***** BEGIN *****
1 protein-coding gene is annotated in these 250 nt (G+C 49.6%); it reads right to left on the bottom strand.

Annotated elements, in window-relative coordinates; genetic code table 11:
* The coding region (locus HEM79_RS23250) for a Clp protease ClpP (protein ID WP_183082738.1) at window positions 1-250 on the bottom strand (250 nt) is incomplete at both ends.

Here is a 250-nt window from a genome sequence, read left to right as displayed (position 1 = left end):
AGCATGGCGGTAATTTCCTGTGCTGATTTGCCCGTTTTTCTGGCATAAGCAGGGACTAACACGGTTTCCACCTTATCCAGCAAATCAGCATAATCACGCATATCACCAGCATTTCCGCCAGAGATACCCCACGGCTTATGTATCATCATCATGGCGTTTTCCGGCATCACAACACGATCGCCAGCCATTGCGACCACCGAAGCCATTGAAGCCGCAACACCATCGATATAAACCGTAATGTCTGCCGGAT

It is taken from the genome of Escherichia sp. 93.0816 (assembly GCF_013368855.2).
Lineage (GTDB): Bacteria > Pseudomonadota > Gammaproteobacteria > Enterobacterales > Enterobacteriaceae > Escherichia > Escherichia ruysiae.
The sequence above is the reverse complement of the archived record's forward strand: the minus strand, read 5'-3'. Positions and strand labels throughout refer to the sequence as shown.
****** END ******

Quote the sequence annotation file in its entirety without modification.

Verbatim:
1 protein-coding gene is annotated in these 250 nt (G+C 49.6%); it reads right to left on the bottom strand.

Annotated elements, in window-relative coordinates; genetic code table 11:
* The coding region (locus HEM79_RS23250) for a Clp protease ClpP (protein ID WP_183082738.1) at window positions 1-250 on the bottom strand (250 nt) is incomplete at both ends.

Here is a 250-nt window from a genome sequence, read left to right as displayed (position 1 = left end):
AGCATGGCGGTAATTTCCTGTGCTGATTTGCCCGTTTTTCTGGCATAAGCAGGGACTAACACGGTTTCCACCTTATCCAGCAAATCAGCATAATCACGCATATCACCAGCATTTCCGCCAGAGATACCCCACGGCTTATGTATCATCATCATGGCGTTTTCCGGCATCACAACACGATCGCCAGCCATTGCGACCACCGAAGCCATTGAAGCCGCAACACCATCGATATAAACCGTAATGTCTGCCGGAT

It is taken from the genome of Escherichia sp. 93.0816 (assembly GCF_013368855.2).
Lineage (GTDB): Bacteria > Pseudomonadota > Gammaproteobacteria > Enterobacterales > Enterobacteriaceae > Escherichia > Escherichia ruysiae.
The sequence above is the reverse complement of the archived record's forward strand: the minus strand, read 5'-3'. Positions and strand labels throughout refer to the sequence as shown.